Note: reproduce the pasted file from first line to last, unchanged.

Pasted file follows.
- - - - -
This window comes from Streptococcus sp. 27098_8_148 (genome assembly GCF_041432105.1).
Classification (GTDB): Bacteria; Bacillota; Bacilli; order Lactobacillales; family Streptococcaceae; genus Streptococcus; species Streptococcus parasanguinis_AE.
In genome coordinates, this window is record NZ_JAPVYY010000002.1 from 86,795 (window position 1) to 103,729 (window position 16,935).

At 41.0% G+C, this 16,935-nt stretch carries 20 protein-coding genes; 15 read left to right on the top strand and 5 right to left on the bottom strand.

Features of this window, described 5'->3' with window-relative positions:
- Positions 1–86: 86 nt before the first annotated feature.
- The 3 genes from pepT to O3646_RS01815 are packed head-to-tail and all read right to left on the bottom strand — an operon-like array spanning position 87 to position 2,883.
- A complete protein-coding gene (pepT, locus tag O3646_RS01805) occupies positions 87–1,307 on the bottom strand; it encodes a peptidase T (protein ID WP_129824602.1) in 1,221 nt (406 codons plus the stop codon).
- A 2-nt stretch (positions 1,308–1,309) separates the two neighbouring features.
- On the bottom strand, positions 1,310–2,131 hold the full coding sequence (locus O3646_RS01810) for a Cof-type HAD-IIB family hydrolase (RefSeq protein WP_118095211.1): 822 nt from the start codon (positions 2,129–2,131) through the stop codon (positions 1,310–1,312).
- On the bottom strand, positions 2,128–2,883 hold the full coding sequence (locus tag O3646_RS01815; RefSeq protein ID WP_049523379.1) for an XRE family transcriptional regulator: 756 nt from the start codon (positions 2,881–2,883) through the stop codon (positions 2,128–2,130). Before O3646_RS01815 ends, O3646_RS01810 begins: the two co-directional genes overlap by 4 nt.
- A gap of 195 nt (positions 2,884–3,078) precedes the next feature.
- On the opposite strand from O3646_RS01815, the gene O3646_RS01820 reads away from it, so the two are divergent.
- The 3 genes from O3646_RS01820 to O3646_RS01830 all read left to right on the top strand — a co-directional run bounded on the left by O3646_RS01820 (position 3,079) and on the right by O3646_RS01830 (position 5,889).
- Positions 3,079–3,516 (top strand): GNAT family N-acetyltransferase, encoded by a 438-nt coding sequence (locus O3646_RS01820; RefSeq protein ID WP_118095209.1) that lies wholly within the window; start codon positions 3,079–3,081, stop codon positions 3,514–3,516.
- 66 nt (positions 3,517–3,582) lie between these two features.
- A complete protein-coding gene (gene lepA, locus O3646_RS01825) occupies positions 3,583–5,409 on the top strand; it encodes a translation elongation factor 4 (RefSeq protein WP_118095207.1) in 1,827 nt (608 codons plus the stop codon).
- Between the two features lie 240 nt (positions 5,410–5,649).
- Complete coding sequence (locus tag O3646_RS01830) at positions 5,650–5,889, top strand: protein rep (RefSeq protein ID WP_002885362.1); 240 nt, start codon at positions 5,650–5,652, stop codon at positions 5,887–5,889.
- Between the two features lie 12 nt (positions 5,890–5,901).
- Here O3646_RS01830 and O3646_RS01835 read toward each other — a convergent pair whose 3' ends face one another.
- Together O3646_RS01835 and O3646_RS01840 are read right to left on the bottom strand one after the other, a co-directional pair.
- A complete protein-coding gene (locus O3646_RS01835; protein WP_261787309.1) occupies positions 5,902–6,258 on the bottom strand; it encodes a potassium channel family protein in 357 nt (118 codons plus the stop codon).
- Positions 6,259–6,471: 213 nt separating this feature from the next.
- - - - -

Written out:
This window comes from Streptococcus sp. 27098_8_148 (genome assembly GCF_041432105.1).
Classification (GTDB): Bacteria; Bacillota; Bacilli; order Lactobacillales; family Streptococcaceae; genus Streptococcus; species Streptococcus parasanguinis_AE.
In genome coordinates, this window is record NZ_JAPVYY010000002.1 from 86,795 (window position 1) to 103,729 (window position 16,935).

At 41.0% G+C, this 16,935-nt stretch carries 20 protein-coding genes; 15 read left to right on the top strand and 5 right to left on the bottom strand.

Features of this window, described 5'->3' with window-relative positions:
- Positions 1–86: 86 nt before the first annotated feature.
- The 3 genes from pepT to O3646_RS01815 are packed head-to-tail and all read right to left on the bottom strand — an operon-like array spanning position 87 to position 2,883.
- A complete protein-coding gene (pepT, locus tag O3646_RS01805) occupies positions 87–1,307 on the bottom strand; it encodes a peptidase T (protein ID WP_129824602.1) in 1,221 nt (406 codons plus the stop codon).
- A 2-nt stretch (positions 1,308–1,309) separates the two neighbouring features.
- On the bottom strand, positions 1,310–2,131 hold the full coding sequence (locus O3646_RS01810) for a Cof-type HAD-IIB family hydrolase (RefSeq protein WP_118095211.1): 822 nt from the start codon (positions 2,129–2,131) through the stop codon (positions 1,310–1,312).
- On the bottom strand, positions 2,128–2,883 hold the full coding sequence (locus tag O3646_RS01815; RefSeq protein ID WP_049523379.1) for an XRE family transcriptional regulator: 756 nt from the start codon (positions 2,881–2,883) through the stop codon (positions 2,128–2,130). Before O3646_RS01815 ends, O3646_RS01810 begins: the two co-directional genes overlap by 4 nt.
- A gap of 195 nt (positions 2,884–3,078) precedes the next feature.
- On the opposite strand from O3646_RS01815, the gene O3646_RS01820 reads away from it, so the two are divergent.
- The 3 genes from O3646_RS01820 to O3646_RS01830 all read left to right on the top strand — a co-directional run bounded on the left by O3646_RS01820 (position 3,079) and on the right by O3646_RS01830 (position 5,889).
- Positions 3,079–3,516 (top strand): GNAT family N-acetyltransferase, encoded by a 438-nt coding sequence (locus O3646_RS01820; RefSeq protein ID WP_118095209.1) that lies wholly within the window; start codon positions 3,079–3,081, stop codon positions 3,514–3,516.
- 66 nt (positions 3,517–3,582) lie between these two features.
- A complete protein-coding gene (gene lepA, locus O3646_RS01825) occupies positions 3,583–5,409 on the top strand; it encodes a translation elongation factor 4 (RefSeq protein WP_118095207.1) in 1,827 nt (608 codons plus the stop codon).
- Between the two features lie 240 nt (positions 5,410–5,649).
- Complete coding sequence (locus tag O3646_RS01830) at positions 5,650–5,889, top strand: protein rep (RefSeq protein ID WP_002885362.1); 240 nt, start codon at positions 5,650–5,652, stop codon at positions 5,887–5,889.
- Between the two features lie 12 nt (positions 5,890–5,901).
- Here O3646_RS01830 and O3646_RS01835 read toward each other — a convergent pair whose 3' ends face one another.
- Together O3646_RS01835 and O3646_RS01840 are read right to left on the bottom strand one after the other, a co-directional pair.
- A complete protein-coding gene (locus O3646_RS01835; protein WP_261787309.1) occupies positions 5,902–6,258 on the bottom strand; it encodes a potassium channel family protein in 357 nt (118 codons plus the stop codon).
- Positions 6,259–6,471: 213 nt separating this feature from the next.